Understanding Threat Modeling and Secure by Design Concept with Adam Shostack


  • Secure by design is a key step in building a healthy security program. It should not be done, or rather it should be done while designing and building applications and not as an afterthought.
  • When it comes to threat modeling, taking a pause and asking questions about possible threats is equally important as finding a solution to the threats.
  • Communication is key to evangelizing and championing security programs in the organization. And it goes both ways, security to non-security teams and vice versa. 


Host: Hi, everyone. This is Purusottam, and thanks for tuning into the ScaletoZero podcast.

Today's episode is with Adam Shostack. Adam is the author of Threat Modeling, Designing of Security and Threats, what every engineer should learn from Star Wars. I hope we can see the parallels between security and Star Wars today. He is a leading expert on threat modeling, a consultant and a game designer also.

He has decades of experience delivering security. His experience ranges from founding startups to near -decade at Microsoft.

Welcome to the show, Adam. For our audience, do you want to briefly share about your journey?

Adam: Sure. I've always been interested in the back and forth between building and breaking. And I've had the lucky opportunity to do that and to create some things that the CVA, I was a co -creator of, and really the ways in which security change and the ways in which security stays the same over the years have been a thing that I've been really interested in.

And I've gotten a chance to do that at big scale at Microsoft and at smaller scales or different scales, helping companies learn to threat model, learn to build secure by design systems.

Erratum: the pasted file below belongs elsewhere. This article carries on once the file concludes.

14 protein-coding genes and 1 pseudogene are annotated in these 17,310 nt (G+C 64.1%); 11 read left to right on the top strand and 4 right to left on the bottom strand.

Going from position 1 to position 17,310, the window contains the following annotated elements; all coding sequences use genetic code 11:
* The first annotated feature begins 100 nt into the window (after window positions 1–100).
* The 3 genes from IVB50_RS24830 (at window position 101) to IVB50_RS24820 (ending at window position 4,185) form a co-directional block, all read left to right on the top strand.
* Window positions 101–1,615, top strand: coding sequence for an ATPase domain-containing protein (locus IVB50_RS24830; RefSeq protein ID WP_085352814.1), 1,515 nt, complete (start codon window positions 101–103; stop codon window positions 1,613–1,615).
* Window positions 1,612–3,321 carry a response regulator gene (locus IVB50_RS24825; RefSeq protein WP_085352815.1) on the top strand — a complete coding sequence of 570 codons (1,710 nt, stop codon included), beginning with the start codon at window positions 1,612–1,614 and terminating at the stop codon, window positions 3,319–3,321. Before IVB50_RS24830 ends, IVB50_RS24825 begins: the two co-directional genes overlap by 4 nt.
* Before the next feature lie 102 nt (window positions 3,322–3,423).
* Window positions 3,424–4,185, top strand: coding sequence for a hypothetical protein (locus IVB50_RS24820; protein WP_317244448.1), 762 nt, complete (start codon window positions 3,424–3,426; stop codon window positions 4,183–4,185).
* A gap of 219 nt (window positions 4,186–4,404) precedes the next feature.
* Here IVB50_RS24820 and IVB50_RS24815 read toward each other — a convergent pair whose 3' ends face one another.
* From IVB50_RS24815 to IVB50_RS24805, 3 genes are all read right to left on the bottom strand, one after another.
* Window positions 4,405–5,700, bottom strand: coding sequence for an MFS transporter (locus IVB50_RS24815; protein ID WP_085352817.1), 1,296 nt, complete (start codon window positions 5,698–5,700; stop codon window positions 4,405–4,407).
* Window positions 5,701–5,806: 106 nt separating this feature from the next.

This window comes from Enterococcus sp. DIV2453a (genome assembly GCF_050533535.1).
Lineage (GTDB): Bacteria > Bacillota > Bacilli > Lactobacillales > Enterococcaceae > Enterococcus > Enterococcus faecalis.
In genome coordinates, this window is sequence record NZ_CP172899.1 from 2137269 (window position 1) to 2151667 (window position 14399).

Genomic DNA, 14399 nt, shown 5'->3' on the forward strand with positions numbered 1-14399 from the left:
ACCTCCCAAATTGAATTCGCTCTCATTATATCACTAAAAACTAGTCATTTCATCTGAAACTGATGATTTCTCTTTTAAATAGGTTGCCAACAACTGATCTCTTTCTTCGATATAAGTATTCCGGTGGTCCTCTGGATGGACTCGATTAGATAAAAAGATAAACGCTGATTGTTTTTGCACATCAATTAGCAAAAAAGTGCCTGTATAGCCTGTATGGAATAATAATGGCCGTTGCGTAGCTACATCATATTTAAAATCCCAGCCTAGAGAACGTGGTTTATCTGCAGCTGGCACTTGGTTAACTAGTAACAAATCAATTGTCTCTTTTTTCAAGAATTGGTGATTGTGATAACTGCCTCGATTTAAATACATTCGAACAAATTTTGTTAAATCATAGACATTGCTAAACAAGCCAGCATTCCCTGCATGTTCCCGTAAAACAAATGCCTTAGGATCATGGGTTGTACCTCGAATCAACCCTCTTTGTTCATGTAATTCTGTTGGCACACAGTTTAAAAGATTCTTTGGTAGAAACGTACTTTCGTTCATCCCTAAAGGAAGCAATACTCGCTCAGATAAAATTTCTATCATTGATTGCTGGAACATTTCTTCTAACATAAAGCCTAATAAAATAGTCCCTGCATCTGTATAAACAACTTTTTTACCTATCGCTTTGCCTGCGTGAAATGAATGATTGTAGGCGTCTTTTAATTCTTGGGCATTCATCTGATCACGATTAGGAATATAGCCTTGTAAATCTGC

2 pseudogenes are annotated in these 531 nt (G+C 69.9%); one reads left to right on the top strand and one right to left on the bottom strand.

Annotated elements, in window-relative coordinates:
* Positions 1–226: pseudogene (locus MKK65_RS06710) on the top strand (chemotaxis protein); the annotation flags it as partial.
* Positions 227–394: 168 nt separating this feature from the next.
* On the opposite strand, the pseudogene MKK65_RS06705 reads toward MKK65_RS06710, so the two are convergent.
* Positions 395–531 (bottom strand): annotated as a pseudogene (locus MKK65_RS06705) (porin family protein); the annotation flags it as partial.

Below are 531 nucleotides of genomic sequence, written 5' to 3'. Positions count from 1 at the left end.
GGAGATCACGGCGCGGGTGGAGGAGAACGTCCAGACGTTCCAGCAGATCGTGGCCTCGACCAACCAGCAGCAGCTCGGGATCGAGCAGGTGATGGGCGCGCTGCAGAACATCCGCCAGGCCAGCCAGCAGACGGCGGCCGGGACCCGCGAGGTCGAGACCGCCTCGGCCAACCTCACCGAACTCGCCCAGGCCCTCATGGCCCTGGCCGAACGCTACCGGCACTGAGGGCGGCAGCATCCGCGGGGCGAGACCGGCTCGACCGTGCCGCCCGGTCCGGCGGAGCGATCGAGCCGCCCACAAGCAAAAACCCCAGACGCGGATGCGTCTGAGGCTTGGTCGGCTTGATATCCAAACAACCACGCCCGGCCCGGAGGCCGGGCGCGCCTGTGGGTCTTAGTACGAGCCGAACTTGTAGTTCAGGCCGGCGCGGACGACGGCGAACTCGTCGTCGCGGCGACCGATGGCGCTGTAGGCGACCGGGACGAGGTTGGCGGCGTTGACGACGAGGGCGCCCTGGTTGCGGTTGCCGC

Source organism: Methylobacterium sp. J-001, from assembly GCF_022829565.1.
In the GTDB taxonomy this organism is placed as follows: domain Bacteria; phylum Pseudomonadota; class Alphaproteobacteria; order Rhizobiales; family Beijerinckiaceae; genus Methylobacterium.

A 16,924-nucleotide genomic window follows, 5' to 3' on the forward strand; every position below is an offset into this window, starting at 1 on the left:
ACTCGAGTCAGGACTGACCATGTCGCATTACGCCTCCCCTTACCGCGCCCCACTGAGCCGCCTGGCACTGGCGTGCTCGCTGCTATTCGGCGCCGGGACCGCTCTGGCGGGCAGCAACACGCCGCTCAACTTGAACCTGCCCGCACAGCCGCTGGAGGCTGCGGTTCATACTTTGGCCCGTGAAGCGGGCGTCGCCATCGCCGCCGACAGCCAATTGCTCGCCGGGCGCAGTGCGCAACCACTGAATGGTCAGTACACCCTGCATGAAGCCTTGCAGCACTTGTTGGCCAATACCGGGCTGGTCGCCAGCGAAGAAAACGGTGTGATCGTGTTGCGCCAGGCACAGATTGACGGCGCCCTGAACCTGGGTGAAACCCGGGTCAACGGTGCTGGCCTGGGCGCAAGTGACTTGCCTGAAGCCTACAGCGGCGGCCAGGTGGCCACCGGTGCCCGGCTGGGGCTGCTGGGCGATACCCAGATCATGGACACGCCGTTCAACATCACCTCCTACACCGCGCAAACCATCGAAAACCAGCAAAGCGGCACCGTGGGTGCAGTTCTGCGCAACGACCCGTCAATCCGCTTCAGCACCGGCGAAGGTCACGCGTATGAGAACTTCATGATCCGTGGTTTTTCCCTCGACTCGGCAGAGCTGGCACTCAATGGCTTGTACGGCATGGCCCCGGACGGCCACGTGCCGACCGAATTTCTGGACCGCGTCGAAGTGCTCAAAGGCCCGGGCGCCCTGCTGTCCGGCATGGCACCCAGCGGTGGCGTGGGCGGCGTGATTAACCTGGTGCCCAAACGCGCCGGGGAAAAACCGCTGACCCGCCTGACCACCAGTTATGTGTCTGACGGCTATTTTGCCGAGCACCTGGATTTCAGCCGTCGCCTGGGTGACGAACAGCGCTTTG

And so, you know, I'm happy to be here today to share a little bit with your audience.

Host:Thank you. It's a pleasure to have you here. One of the things that we generally ask before we get into the security section is what does a day in your life look like?

And we get unique answers because everyone has a different way of dealing their day to day. So yeah, what does a day in your life look like?

Adam: So a lot of times my day will start out with a training course that I'm delivering with my team. And so we'll hop on. We need my team and I. You know, we've got a technical producer, we've got extra instructors. We'll hop on, we'll do a prep session where we review the day's material. By the way, you're getting behind the scenes that we usually don't talk about here.

But we do a prep session. What are we gonna cover today? What are the key learning goals for today's session? How do we make sure everything is ready to go when the students come through the door, as it were?

We'll deliver today's material, we'll debrief on it. And you know, that's often an hour or two. And then I'll get on with my day. I'll look at email. I'll think about what big projects I'm working on for the week.

You know, this week I'm working on a white paper. I'm finishing up a course for LinkedIn learning. Normally don't do this much training work in a given day. And then there'll be some, you know, there's some customers who want to improve what they're doing. So I'll work with them.

And so it's a mix of delivery of immediate things. It's a mix of some longer term things. And it's a mix of staying on top of what's happening in the world.

Host: Lovely. So one thing it looks, it sounds like you have like a full scale production setup and you are contributing a lot back to the community, right?

And that is helping folks like me who are trying to get their feets wet in security and get better at security also. So yeah, thank you so much for contributing back to the community.